In a normal LAN-based client/server application, a client remains connected at least for several minutes, even while the client has no active query processing. On the Internet, it is impractical to count distinct SQL Server users at least in the same way that the per-server license option was intended to support. For this reason, Microsoft offers the SQL Server Internet Connector licensing option, which you can use instead of or in addition to user licenses. SQL Server can be accessed through your Web server software (such as IIS) on an unlimited basis in a cost-effective way. If you use SQL Server only for publishing data on your Web server, the Internet Connector license is essentially all you need. But remember that if you are also supporting a number of more traditional client/server users, you must have the appropriate user licenses.
Note that you do not need the Internet Connector license if users are simply accessing an HTML file that was statically built with the Web Assistant Wizard. Unlike the situation in which Internet users cause queries to be dispatched dynamically to SQL Server, in this case users do not cause statements to be issued to SQL Server; they simply read an HTML file created and periodically updated with SQL Server data. Therefore, the file is essentially static. Reading the file does not cause work to be performed at the SQL Server. (The user running the Web Assistant Wizard must be a licensed user, of course.)
Strict enforcement is not the goal of SQL Server licensing. The licenses let honest users be honest and make it easier for users to manage their environment and remain in compliance. The standard Windows NT Server licensing dialog box appears during installation. The user chooses the appropriate licensing option and, in the case of the per-server option, enters the number of user licenses purchased specifically for that server.
For per-server licensing, SQL Server keeps a list of all workstations currently connected. Each workstation represents one user. In this respect, a user is different from a SQL Server connection, since an application often has several connections open to the same instance of SQL Server. In addition, one workstation can use multiple applications that access the same installation of SQL Server. The user count for per-server licensing is based on a unique value for each workstation. Typically, this value reflects the identifier for the first Network Interface Card (NIC) found in the system. (Network software relies on a unique signature that is included on each NIC upon its manufacture.) The SQL Server client interfaces grab the NIC's identifier and pass it as part of the login handshake between client and server. The count is incremented if the NIC signature is not included in SQL Server's list of connected workstations. If the signature does exist in the list, SQL Server recognizes that the connection is from a workstation that is already connected and the count does not change. When all connections having a given NIC ID disconnect, the count decreases. Even if multiple application types from a given workstation connect to the server, they all contain the same NIC ID and are recognized as one user. For example, a Windows NT Workstation might be simultaneously running an old MS-DOS_based application, a Windows 3.11 DB-Library application, a 32-bit Windows DB-Library application, a 32-bit ODBC application, and an OLE DB application. Although these all access SQL Server and some might use multiple connections, the SQL Server per-server counting mechanism recognizes all of them as the same user and the count for all of them is one.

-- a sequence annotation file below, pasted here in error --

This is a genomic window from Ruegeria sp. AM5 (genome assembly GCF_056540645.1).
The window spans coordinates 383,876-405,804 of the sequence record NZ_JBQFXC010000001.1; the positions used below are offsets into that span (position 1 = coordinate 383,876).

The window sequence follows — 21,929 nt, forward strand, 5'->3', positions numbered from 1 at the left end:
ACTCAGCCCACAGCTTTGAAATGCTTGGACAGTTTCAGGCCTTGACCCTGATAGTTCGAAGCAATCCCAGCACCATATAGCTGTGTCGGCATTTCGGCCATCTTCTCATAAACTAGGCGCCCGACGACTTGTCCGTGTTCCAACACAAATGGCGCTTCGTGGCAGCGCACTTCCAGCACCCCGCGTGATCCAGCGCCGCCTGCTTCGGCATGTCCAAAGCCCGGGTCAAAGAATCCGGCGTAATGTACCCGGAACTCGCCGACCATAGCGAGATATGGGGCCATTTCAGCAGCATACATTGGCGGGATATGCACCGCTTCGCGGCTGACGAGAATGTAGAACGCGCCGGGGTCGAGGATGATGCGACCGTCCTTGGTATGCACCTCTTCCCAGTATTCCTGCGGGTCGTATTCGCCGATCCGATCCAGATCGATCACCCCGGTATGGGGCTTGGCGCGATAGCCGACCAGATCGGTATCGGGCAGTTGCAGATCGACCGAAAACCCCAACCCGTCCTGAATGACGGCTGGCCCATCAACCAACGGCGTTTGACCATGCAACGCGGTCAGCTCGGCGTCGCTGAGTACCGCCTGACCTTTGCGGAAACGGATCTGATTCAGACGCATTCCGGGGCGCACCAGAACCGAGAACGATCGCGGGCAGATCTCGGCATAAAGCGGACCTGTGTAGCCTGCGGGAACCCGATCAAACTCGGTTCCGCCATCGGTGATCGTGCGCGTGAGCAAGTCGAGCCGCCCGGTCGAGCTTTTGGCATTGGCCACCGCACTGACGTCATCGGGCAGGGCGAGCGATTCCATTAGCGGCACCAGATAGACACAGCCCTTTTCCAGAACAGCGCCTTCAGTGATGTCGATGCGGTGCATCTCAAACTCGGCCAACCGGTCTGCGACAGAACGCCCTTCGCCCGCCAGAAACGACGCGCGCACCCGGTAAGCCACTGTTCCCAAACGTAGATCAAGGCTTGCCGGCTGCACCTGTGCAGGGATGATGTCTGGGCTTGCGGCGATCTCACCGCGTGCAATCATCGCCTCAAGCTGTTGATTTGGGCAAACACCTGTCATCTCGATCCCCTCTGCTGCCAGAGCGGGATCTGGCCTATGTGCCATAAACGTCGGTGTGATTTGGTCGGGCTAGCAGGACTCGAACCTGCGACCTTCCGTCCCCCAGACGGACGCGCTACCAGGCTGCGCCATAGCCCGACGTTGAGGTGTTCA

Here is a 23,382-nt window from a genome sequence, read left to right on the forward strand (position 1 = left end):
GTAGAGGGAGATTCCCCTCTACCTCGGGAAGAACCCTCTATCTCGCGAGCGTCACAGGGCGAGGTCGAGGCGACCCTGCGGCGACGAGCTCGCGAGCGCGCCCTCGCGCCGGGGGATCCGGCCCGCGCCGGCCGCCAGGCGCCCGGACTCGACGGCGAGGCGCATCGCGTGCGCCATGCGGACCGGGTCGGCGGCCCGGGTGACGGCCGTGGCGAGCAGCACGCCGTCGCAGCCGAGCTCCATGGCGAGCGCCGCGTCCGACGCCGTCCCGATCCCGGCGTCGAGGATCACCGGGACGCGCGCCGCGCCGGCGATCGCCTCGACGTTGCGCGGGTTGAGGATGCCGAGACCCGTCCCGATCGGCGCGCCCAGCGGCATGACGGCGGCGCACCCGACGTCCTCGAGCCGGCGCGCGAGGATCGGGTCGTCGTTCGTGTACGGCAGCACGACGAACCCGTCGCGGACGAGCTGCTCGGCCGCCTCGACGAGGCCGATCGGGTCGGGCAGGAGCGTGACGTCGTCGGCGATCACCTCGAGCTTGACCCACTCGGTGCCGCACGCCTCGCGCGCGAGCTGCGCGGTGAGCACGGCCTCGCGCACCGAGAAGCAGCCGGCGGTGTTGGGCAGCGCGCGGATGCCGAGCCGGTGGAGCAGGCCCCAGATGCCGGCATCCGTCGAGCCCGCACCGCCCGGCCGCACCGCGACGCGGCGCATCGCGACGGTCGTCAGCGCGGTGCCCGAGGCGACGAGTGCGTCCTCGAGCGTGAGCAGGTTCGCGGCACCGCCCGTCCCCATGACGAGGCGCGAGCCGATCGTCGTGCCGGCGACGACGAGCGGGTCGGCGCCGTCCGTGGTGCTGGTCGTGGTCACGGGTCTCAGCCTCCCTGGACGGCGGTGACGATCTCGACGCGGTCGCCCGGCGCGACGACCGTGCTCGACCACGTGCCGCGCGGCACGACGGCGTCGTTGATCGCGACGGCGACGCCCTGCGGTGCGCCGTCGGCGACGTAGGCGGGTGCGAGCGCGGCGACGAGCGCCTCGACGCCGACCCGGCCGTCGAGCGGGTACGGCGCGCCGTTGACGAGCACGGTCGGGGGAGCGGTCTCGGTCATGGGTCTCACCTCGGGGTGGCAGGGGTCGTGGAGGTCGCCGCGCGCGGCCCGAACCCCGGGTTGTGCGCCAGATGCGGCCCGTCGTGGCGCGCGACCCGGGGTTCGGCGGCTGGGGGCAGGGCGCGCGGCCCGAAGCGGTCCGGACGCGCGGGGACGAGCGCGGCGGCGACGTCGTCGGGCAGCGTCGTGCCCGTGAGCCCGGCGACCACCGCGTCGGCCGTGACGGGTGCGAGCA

A client without a network card can access SQL Server using Remote Access Services (RAS). When no NIC ID is available, the client creates a random number and uses it for all connections from that workstation. (If a machine has a NIC, the NIC ID is used even when the connection is via RAS rather than the network card.) Although this random number could theoretically collide with another random number, the chances of this happening are less than those for winning the lottery. Even if it did happen, the collision would reduce the count and would never cause the count to inaccurately exceed the stated limit.
To change the per-server count, you simply use the Licensing applet and adjust the count accordingly . The next time SQL Server starts, the new value takes effect. Obviously, this does not enforce license compliance it is completely up to you to enter and keep the correct value. But the applet provides a way for you to monitor your compliance and fulfills the goal of letting honest people stay honest. You should also be aware that a small overhead in static memory structures exists at the server to keep the count for each user licensed. If a reasonable value is entered, overhead should never be an issue.
With per-seat licensing, SQL Server simply calls the Windows NT APIs that are used for integration with the License Manager and the Licensing applet (sometimes referred to as the "honesty" API) and reports each user who logged on. SQL Server cannot know that a workstation that just connected actually has a user license to access the server. But by providing the information to the Windows NT services, you can use the Windows NT Server License Manager (contained in the Administrative Tools program group ) to monitor compliance. Both the per-server and per-seat licensing options call the Windows NT "honesty" services.
One final point about licensing: in a three- tier architecture, clients sometimes connect to an application server, which in turn connects to SQL Server. In effect, the application server multiplexes the client connections to SQL Server. The application as a whole might service a large number of clients, but only the single, middle-tier application server directly connects to SQL Server. However, the licensing policies of SQL Server are based on the clients who access SQL Server services, albeit by a proxy. So even though the physical connection in this case is from the single application server machine, if 50 users make use of SQL Server by proxy, SQL Server must be licensed for all 50 users.